The Spanish Meliá hotel chain took over management of this 40-acre, all-inclusive beach resort in Zanzibar from Kempinski in 2011. Airy, two-story blocks have rooms with huge baths and beach or garden views, and villas come with their own pools. Sheltered by a fringing reef on the northeastern coast of Unguja, Zanzibar’s main island, the resort’s calm white-sand beach has a long, shallow drop-off that makes swimming (as opposed to wading) impossible at low tide. However, the long jetty immediately in front of the hotel means swimming and snorkeling are always possible near the rooms: Golf carts departing every 20 minutes transport guests to the best all-day swimming area a kilometer from the hotel outbuildings. Here, the Gabi Beach Club offers Balinese-style loungers and a restaurant grill. Souvenir hawkers sometimes walk along the public-access tide line, but discreet security staff prevent unwanted solicitation.
andBeyond Mnemba Island, Zanzibar, Tanzania
This lodge offers a private island stay, paired with the option of experiencing the Swahili architecture, music, and culture of Stone Town (Zanzibar’s main town, 20 minutes from Mnemba by boat plus a 90-minute drive). Ten high-ceilinged, thatched bandas are footsteps from a flour-fine sand beach and are romantically furnished with elaborately carved wooden beds. For those who want a change of scenery, verandas and shaded beach beds offer a variety of places to sleep off all the early morning safari wake-up calls. Just under one mile in circumference, Mnemba Island has permanent residents that include poodle-sized Suni and rabbit-sized Ader’s duiker antelope, breeding doves, and enormous terrestrial coconut crabs. Sunbathers can spot dolphins from the beach year-round, and scuba divers might encounter the occasional whale shark.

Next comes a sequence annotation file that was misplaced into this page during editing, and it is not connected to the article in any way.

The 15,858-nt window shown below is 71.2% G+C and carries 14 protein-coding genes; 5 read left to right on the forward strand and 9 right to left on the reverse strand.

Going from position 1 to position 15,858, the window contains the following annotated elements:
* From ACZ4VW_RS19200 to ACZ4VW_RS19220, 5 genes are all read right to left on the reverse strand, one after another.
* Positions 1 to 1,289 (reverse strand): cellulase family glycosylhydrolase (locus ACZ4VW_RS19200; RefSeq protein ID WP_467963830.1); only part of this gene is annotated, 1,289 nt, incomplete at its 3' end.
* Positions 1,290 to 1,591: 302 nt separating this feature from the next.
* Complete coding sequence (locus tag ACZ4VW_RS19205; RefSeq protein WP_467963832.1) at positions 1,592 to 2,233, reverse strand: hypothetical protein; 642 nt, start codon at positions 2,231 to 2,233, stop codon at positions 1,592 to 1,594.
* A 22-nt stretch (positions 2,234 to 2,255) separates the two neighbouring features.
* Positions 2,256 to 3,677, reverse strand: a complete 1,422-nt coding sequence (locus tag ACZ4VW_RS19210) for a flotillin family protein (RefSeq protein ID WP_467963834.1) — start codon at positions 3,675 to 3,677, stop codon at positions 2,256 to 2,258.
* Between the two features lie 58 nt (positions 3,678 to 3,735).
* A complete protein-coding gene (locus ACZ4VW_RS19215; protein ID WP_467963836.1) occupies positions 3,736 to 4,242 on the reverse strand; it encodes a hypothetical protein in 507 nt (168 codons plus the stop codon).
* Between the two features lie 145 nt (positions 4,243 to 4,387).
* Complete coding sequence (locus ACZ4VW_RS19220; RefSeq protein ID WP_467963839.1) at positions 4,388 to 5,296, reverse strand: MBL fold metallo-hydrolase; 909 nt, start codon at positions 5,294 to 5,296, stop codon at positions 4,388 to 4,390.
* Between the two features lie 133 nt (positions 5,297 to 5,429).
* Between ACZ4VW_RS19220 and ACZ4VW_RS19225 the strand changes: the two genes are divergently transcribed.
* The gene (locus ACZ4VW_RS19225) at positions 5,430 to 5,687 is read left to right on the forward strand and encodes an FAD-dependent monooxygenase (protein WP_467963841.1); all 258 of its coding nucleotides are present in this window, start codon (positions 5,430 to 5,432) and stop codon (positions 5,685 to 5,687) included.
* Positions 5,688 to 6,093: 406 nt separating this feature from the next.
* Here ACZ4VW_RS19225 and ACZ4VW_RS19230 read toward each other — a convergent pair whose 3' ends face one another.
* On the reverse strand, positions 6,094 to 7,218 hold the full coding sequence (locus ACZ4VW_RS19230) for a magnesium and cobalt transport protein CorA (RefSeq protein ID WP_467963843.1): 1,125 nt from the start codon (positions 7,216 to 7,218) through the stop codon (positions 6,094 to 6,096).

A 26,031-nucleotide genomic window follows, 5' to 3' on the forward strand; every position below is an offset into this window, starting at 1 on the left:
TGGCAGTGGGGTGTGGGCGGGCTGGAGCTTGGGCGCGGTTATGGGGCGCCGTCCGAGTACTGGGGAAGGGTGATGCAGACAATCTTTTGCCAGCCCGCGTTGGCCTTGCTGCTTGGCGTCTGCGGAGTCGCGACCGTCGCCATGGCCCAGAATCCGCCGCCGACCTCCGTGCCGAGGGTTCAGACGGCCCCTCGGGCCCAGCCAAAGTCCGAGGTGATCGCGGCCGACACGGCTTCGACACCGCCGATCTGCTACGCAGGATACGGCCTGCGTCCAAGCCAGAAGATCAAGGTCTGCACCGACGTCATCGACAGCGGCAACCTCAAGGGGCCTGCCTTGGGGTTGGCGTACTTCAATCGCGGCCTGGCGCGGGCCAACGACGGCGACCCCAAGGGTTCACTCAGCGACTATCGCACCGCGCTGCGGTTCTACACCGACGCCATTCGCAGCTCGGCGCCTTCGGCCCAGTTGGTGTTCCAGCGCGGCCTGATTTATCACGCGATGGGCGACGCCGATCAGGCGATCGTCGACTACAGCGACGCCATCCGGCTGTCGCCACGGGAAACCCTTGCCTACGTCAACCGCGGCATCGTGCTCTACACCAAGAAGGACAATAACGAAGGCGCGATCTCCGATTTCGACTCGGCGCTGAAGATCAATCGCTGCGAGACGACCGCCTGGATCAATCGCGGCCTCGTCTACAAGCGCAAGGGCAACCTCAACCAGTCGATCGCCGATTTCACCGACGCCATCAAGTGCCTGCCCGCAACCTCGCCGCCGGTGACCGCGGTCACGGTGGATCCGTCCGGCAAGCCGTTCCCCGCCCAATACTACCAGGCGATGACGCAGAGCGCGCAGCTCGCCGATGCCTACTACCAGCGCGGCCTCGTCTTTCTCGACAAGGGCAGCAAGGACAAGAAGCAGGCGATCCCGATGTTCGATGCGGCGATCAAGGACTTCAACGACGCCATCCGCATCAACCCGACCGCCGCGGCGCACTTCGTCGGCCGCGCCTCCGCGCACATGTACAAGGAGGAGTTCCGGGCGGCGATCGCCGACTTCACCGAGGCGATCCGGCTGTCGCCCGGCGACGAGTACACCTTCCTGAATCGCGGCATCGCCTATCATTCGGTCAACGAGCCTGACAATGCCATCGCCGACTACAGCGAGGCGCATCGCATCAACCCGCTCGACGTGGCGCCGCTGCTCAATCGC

Grumeti Reserves Grumeti Game Reserve, 31623, Tanzania
One of the most luxurious tented camps in all of Africa sits on an open plain within Singita Grumeti, a 350,000-acre private reserve that adjoins the Serengeti National Park ecosystem, through which vast herds of wildebeest and zebra migrate. Huge, ornate tents are throwbacks to 1920s expedition style, decorated with crystal port decanters, freshly cut flowers, decorative carpets and kilims, four-poster beds, clawed bathtubs, and wood-and-leather campaign chairs. A personal assistant organizes game drives, horseback riding, and hot air ballooning. Leased by American hedge fund mogul Paul Tudor Jones, the private Singita Grumeti concession has off-road driving rights (unlike the Serengeti National Park) and strategically placed manmade water holes that encourage resident wildlife to congregate for the guests. Opulence and attentive service don’t overwhelm the experience of immersion in nature; the tents’ mesh windows allow bush noises to come through at all hours, and zebra frequently dust bathe on the red-earth tennis court.
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Journeys: Africa + Middle East
Journeys: Africa + Middle East
Journeys: Africa + Middle East
Journeys: Africa + Middle East